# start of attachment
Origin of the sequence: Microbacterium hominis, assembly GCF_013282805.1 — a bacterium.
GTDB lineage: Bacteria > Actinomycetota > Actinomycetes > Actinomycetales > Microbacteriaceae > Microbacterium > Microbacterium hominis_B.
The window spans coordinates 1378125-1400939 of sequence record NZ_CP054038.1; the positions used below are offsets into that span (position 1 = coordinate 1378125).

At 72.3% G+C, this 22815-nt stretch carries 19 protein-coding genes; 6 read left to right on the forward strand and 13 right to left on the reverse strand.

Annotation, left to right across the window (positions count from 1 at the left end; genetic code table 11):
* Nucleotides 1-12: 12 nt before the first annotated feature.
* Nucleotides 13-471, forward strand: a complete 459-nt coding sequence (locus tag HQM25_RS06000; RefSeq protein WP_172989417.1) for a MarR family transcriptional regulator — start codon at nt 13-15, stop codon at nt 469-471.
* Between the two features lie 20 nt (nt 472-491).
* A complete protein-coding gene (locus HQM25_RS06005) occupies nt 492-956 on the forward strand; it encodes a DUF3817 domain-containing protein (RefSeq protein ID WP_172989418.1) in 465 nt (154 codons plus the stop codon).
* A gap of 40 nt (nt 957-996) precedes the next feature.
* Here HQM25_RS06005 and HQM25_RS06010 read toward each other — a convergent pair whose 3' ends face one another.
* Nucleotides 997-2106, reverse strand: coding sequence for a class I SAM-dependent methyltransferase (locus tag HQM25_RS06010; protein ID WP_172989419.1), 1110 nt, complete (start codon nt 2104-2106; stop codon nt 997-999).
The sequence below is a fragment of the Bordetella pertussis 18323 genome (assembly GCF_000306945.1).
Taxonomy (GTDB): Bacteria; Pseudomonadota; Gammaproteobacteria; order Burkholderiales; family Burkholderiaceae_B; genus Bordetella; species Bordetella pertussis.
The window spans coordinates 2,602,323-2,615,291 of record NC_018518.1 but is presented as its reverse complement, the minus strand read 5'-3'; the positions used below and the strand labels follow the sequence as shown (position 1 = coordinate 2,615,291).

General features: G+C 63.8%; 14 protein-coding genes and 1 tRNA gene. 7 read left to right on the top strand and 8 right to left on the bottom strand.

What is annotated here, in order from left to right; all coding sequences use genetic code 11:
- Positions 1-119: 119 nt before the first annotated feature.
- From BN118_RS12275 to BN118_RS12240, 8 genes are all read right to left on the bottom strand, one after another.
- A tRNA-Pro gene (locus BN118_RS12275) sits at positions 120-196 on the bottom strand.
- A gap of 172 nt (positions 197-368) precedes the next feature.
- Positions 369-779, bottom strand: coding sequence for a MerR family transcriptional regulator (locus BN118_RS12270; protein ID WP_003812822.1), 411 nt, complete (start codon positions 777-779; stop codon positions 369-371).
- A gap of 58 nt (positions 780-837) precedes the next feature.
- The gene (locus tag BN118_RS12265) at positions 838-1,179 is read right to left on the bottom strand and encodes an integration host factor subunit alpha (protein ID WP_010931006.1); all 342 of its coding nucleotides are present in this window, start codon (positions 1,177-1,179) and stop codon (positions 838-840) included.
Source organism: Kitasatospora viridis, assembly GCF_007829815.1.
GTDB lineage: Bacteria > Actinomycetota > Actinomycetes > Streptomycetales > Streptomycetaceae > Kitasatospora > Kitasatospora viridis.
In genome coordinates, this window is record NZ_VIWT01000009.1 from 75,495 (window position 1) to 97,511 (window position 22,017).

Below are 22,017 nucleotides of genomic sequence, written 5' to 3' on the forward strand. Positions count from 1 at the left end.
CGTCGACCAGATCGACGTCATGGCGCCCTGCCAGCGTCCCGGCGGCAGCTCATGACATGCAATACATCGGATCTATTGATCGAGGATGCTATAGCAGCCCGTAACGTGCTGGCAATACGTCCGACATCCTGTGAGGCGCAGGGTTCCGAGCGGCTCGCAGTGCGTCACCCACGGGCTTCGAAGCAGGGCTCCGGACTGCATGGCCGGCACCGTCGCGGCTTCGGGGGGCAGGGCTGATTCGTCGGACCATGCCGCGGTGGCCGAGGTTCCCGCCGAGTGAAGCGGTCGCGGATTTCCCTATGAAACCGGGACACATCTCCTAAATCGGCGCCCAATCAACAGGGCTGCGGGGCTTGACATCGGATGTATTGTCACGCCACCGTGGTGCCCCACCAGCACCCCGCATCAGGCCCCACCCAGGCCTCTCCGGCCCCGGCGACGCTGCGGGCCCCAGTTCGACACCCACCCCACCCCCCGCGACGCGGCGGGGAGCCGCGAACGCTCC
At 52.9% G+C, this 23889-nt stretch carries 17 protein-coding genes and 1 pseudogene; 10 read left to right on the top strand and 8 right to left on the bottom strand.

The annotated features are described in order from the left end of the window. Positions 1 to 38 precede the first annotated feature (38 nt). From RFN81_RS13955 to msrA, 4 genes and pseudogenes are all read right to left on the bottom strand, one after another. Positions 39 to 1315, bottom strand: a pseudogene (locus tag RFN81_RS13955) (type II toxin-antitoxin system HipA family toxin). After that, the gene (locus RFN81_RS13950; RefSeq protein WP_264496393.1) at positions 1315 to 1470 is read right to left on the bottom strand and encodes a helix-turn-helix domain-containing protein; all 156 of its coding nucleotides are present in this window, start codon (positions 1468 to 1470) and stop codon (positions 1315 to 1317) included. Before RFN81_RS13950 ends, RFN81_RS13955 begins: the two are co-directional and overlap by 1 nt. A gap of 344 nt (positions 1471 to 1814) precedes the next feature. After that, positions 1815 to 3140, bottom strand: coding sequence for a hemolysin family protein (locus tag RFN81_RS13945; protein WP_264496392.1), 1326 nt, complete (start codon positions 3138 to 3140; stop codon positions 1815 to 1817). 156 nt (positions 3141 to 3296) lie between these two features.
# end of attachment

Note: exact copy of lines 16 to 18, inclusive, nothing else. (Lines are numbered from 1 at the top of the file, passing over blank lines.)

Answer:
General features: G+C 63.8%; 14 protein-coding genes and 1 tRNA gene. 7 read left to right on the top strand and 8 right to left on the bottom strand.

What is annotated here, in order from left to right; all coding sequences use genetic code 11:
- Positions 1-119: 119 nt before the first annotated feature.